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Easter Islanders were not wiped out in a war


Posted on Monday, 22 August, 2016 | Comment icon 11 comments

Did the people of Easter Island really wipe themselves out ? Image Credit: CC BY 2.5 Honey Hooper
A new study has suggested that the inhabitants of Easter Island were not destroyed by warfare.
One of the most popular theories concerning the decline of the Easter Islanders suggests that, having exhausted the island's natural resources, the people fought amongst themselves over dwindling food supplies until the eventual collapse of their civilization.

Thousands of small obsidian spear points found scattered across the island were thought to point to this particular version of events, but now researchers led by Carl Lipo of Binghamton University have called in to question whether these objects were even weapons at all.

"We found that when you look at the shape of these things, they just don't look like weapons," he said. "When you can compare them to European weapons or weapons found anywhere around the world when there are actually objects used for warfare, they're very systematic in their shape."

Instead, he argues, these 'spear points' were more likely to be general purpose tools.

"What people traditionally think about the island is being this island of catastrophe and collapse just isn't true in a pre-historic sense," he said.

"Populations were successful and lived sustainably on the island up until European contact."

Source: Phys.org | Comments (11)

Tags: Easter Island

Recent comments on this story
Comment icon #2 Posted by Jungleboogie on 23 August, 2016, 1:10
From the article: "People have long believed that the island civilization ran out of resources and, as a result, engaged in massive in-fighting, which led to its collapse." Let me correct that statement: "People Archaeologists have long believed that the island civilization ran out of resources and, as a result, engaged in massive in-fighting, which led to its collapse." What a silly statement in an otherwise good piece which I agree with wholeheartedly.
Comment icon #3 Posted by khol on 23 August, 2016, 2:17
I would imagine smallmpox with the arrival of Europeans. Same as the Haida nation from Haida Gwaii...sad
Comment icon #4 Posted by Hammerclaw on 23 August, 2016, 4:08
Their population was probably decimated by introduced diseases, the same way all pristine non African-Eurasian populations were. This would have resulted in the collapse of their social order with resultant chaos.
Comment icon #5 Posted by Ozfactor on 23 August, 2016, 9:43
The article didn't have photos of the obsidian spear points found on Easter Island, so I googled it . what makes an obsidian spear point and what makes an all purpose obsidian tool ? they all look like spear heads to me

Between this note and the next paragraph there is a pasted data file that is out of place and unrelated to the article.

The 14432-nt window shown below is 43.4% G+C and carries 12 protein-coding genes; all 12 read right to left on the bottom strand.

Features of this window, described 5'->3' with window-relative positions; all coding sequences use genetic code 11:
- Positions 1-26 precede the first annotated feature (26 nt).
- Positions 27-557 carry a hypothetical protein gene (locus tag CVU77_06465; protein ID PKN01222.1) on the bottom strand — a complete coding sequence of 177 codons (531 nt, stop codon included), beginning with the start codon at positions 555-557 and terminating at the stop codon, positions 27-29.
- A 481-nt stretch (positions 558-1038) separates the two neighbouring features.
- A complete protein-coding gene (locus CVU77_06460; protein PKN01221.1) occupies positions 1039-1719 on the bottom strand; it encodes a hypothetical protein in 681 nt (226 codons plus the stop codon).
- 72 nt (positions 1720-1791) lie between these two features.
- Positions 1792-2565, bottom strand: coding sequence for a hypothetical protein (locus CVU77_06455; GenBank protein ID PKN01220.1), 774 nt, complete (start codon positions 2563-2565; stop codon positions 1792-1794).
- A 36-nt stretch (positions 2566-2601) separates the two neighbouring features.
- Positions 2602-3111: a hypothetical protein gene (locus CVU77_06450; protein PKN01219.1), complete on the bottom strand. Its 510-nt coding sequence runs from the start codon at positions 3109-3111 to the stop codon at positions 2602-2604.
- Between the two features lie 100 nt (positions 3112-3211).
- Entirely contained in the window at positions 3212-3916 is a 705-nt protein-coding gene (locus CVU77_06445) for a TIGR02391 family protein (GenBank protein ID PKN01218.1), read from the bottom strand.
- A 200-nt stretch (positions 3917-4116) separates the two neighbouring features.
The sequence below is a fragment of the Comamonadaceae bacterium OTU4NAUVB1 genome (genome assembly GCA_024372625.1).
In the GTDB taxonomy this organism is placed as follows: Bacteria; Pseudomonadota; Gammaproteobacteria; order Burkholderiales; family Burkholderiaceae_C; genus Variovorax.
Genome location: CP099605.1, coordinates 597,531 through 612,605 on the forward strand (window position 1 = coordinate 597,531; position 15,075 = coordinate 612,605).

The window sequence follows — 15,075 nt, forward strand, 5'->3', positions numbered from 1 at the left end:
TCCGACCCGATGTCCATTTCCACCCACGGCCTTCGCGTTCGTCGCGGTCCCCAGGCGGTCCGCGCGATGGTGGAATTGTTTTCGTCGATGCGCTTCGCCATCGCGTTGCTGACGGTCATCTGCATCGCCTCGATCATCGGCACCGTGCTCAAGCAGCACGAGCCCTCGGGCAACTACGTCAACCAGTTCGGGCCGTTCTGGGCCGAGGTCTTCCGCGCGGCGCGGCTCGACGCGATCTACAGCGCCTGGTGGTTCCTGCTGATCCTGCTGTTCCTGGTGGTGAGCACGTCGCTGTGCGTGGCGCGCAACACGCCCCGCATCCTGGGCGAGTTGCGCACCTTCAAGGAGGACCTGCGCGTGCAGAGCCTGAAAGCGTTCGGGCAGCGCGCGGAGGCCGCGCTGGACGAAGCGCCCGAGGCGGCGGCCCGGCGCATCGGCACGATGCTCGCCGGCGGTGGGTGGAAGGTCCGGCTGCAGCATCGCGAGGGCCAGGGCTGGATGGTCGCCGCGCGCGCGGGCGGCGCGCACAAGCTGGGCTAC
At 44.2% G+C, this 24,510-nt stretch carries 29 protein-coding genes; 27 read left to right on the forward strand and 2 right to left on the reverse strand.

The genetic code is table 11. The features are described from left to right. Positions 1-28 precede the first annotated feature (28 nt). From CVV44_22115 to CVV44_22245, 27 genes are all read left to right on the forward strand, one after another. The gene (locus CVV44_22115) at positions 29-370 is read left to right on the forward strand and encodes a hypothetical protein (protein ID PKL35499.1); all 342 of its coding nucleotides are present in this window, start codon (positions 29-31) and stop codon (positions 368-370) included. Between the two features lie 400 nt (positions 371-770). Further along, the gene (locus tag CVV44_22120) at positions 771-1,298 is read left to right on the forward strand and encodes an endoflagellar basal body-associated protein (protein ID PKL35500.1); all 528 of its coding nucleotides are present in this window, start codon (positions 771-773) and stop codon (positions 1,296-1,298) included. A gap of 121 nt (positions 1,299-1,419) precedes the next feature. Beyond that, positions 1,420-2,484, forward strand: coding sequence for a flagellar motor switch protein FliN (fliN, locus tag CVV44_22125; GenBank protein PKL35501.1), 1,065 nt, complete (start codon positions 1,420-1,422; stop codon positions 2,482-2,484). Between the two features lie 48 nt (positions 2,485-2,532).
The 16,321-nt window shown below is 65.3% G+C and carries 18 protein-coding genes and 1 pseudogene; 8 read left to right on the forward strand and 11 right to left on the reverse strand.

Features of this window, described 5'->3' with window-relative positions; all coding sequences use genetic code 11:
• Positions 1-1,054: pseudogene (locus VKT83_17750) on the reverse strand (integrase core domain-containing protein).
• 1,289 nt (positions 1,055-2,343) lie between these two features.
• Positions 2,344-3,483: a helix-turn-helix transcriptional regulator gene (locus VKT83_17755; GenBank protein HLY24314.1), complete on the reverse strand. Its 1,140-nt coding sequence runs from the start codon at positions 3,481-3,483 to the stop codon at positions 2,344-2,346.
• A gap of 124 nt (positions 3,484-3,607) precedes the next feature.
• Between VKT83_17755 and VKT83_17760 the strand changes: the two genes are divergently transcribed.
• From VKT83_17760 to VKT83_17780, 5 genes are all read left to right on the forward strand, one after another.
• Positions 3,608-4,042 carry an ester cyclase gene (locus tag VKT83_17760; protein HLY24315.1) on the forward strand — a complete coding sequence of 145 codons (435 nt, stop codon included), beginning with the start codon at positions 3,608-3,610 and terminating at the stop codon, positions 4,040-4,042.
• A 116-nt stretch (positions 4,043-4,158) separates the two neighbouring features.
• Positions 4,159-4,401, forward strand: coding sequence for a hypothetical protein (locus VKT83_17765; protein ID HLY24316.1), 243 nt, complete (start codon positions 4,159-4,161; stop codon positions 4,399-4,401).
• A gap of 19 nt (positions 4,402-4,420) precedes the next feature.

Comment icon #6 Posted by ccc on 23 August, 2016, 12:45
It's more likely than not that contact with Europeans and the pathogens and vermin that traveled with them were the direct cause of the decline, fall, and ultimate destruction of Easter Island's culture.
Comment icon #7 Posted by ccc on 23 August, 2016, 12:48
It's more likely than not that contact with Europeans and the pathogens and vermin that traveled with them were the direct cause of the decline, fall, and ultimate destruction of Easter Island's culture.
Comment icon #8 Posted by aquatus1 on 23 August, 2016, 14:29
I don't know what stories they tell up north, but in Chile, it has always been kind of a combination, that towards the end of the pre-discovery period, the tribes were indeed warring against each other, and eventually both were weakened to the point that they were ready to collapse. That the tribes were fighting is a matter of tribal legend directly from them, so that did indeed happen, and the final blow was the arrival of the explorers. Not sure why some are so insistent that only one factor was the cause of the collapse of a civilization, and not a combination, as is more common in reality... [More]
Comment icon #9 Posted by Hammerclaw on 23 August, 2016, 15:23
That's the Thor Heyerdahl version Iread in high school in the '60s in his book Aku, Aku.The long earsvsthe short ears all dovetailing nicely with his since discredited and disproven theory of Native American ocean voyaging and expansion into the South Pacific. The social disorder and starvation caused by the population collapse precipitated by introduced disease may have resulted in some such scenario. The trials and tribulations of the islanders, post contact, extended over several centuries. It's really quite miraculous any survived to tell their tale. https://en.wikipedia.org/wiki/His... [More]
Comment icon #10 Posted by paperdyer on 24 August, 2016, 19:15
OK - So there must have been people on Easter Island when the explorers arrived, correct? If not, how would their germs and vermin wipe out a civilization? Were any European weapons found on the island? You'd think that if the Europeans visited the island, there would be more than a here today gone tomorrow theory. Almost sounds like Roanoke Island.
Comment icon #11 Posted by aquatus1 on 24 August, 2016, 19:24
Europeans? Well, the Dutch discovered it in the early 1700's. Spain was there in 1770, and Captain Cook was there in 1774, if memory serves. Cook was the first one to report toppled statues. Over the next 80-90, there was only one or two ships, and they all reported things were going downhill fast. By the 1860's, it was being raided by slavers and colonized by the French. Also, the civilization wasn't wiped out in the sense that everyone died. The Rapa Nui are still there. It's just that their entire culture was completely destroyed, all the culture, memories, skills, pretty much everyt... [More]


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